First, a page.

Were these inapropiate shocks or did you need them ? If I hit my cut off rate the ICD fires mine being 180. You may be having a ventricular response to the A-Flutter, Like supraventricular tachycardia. My device will pick up SVT and V-tach or V-fib only. you may need to have some adjustments in your settings or maybe give the beta-blockers time to take effect. It sure isn`t fun being shocked hope your doctors can figure it out.
You are the first person I have seen who has had an ICD longer than me, my first implant was in 1991. BEST OF LUCK TO YOU.
Wow i was pretty impressed reading your post.....1981 you had an ICD implanted? Wow that is totally amazing to me me and obviously they had the medical forsight to know that it would still cont. to do its job 30 years later w. minor adjustments along the road. As far as an ablation for atrial fib/flutters, etc. trust me from someone who knows that ablation will be a heck of alot easier on you than being converted or even the trip in the ambulance. I would do my homework and read up on as much as you can about the procedure but to me it is a no brainer because from my understanding the orginal concept came up for the ablation with the atrial fib/flutter in mind by Drs. Natale and Scheinmann and i believe that is why it is so successful. Itdood is def. right tho it can take up to 6 months for your heart to revert physically and electrically to the procedure and generally speaking my heart doc told me if its going to fail in 80 % of the cases it will fail within a short time of the procedure and generally within 90 days. Good luck....
Apparently I was a bit unclear. My first V-tach was in 1980, I was studied, but no ablation or implants in 1986. It was 1997 when I got the first ICD (now on the 4th) and when the first ablation was attempted.
At least 9 of the 10 shocks had no V-tach component, the Medtronic tech and the doctors can only say that one of the 10 might have had some ventricular component. but the peaks were all narrow, not the wide form typical of V-tach. (With only one lead, it is impossible to be certain, but some of the shocks came while I was on a 3 lead EKG in the ambulance or the ER, and for those it was clear the shocks were not appropriate.). Some of the time while I was in A-flutter, my vetricle contracted on every atrial contraction instead of the more usual every other, so I was closer to 280 BPM that 140-150 BPM which is, I think, more typical of A-flutter. However, I remained conscious and able to enjoy every second of it.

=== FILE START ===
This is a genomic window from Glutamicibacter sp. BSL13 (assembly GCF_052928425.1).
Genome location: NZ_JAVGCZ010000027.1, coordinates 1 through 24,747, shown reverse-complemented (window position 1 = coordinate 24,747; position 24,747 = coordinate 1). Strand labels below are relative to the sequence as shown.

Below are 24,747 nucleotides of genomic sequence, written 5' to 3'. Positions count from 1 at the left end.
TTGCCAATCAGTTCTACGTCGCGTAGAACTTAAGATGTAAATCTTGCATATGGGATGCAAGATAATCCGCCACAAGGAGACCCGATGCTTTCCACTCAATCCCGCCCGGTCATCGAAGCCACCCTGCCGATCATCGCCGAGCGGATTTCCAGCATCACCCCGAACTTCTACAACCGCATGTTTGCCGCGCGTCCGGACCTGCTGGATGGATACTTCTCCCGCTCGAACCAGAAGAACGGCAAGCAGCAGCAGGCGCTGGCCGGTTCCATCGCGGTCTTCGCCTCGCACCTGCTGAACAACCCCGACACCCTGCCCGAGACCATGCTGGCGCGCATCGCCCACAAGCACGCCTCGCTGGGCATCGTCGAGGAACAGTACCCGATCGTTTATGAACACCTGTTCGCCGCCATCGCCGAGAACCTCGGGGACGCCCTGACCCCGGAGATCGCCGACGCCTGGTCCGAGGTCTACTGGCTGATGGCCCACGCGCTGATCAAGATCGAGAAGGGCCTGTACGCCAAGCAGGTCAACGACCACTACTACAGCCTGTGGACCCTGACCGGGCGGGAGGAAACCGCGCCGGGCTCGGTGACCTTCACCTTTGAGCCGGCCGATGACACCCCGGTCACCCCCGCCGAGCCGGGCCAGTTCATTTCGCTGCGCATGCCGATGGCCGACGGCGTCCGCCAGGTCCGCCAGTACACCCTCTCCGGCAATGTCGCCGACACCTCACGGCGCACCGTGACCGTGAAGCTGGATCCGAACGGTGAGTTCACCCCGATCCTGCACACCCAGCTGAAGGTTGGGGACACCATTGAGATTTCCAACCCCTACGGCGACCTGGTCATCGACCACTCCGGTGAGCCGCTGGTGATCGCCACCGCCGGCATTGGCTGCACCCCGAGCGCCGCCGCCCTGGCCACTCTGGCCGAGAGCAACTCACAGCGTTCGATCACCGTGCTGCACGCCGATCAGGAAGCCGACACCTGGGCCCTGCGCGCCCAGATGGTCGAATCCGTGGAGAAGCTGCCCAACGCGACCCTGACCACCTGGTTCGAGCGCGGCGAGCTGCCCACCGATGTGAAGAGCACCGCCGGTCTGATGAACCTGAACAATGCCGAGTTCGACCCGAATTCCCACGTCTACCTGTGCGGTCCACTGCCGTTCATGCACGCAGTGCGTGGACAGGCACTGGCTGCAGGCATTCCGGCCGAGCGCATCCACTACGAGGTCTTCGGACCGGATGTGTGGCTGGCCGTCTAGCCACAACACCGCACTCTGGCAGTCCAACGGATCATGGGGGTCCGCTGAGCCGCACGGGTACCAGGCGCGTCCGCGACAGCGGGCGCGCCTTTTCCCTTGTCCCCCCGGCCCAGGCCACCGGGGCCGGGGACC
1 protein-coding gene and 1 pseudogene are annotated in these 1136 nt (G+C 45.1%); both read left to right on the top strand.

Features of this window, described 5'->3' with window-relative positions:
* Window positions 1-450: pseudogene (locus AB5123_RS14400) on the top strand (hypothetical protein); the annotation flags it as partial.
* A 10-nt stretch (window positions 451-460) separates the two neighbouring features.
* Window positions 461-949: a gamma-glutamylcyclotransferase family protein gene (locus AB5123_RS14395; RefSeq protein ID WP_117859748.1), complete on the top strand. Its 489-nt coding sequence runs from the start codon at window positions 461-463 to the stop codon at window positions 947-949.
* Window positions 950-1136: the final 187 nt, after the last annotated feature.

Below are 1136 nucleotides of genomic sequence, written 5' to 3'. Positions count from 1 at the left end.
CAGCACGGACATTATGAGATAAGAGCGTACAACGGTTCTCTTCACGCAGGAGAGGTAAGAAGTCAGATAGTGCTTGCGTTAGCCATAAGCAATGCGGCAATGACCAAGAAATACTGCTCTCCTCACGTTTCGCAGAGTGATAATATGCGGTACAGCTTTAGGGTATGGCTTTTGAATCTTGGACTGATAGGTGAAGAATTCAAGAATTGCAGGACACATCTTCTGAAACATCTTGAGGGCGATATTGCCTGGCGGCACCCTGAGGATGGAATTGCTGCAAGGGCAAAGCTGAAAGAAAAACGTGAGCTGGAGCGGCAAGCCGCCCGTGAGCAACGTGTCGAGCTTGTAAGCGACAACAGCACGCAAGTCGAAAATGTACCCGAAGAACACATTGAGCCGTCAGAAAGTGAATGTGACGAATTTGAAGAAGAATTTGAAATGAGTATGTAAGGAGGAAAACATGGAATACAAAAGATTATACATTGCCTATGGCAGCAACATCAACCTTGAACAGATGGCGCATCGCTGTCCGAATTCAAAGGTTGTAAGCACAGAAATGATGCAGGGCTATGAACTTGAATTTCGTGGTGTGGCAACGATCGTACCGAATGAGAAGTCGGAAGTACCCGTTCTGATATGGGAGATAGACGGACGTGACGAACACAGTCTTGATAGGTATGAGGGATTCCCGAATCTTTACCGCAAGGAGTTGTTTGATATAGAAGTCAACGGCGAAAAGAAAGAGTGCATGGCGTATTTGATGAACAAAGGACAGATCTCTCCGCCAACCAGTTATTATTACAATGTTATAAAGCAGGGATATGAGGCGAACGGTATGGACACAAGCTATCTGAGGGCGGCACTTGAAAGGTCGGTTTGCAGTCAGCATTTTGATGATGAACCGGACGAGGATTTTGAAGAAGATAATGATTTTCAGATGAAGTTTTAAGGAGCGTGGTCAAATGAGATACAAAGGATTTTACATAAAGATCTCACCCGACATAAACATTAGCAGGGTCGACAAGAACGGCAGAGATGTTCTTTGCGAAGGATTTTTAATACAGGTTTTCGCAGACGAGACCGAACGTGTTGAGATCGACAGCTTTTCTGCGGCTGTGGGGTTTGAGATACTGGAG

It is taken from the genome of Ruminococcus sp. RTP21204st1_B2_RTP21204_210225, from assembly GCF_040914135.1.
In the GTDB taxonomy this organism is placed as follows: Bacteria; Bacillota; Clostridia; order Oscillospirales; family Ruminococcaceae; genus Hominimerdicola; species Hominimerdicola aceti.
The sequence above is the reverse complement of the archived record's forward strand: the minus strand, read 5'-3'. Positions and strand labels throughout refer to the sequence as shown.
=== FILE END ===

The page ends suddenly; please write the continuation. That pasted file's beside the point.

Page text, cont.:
Hey Dennis....i didn't realize that you had a Medtronic Vascular ICD and now you say its your fourth. You may want to check and be sure that the current one or the past ones that were removed are not on the Medtronic "watch" list for the recalls....i do know that part of the suit that was filed against Medtronic was due to alot of what you are explaining...for giving un-necessary shocks because of the leads in them. I don't mean to be the bearer of bad news with this but we have to all watch out for one another on this site.......sounds a little suspicious to me.....good luck.....
The first ICD I had was recalled due to a bad batch of capacitors. Medtronic provided the replacement for free and paid my part of the installation cost.
The first lead I had was one of the older thick ones, not the thin ones which came later and that others had fail.
The second ICD lasted 8 years before the battery was exhausted.
The 3rd was in only for a couple months since its insertion along with a new lead resulted in an infection, that was treated with Cipro to hold the infection at bay until it was a more convenient time for me to have the removal done.
The 4th ICD and a new lead(the 3rd) were installed on the right side after the 3rd ICD and both sets of leads on the left were removed. It has worked properly, but of course was not capable of discerning the high superventricular tachycardia from ventricular tachycardia reliably at over 170 BPM and cannot treat A-fib or A-flutter.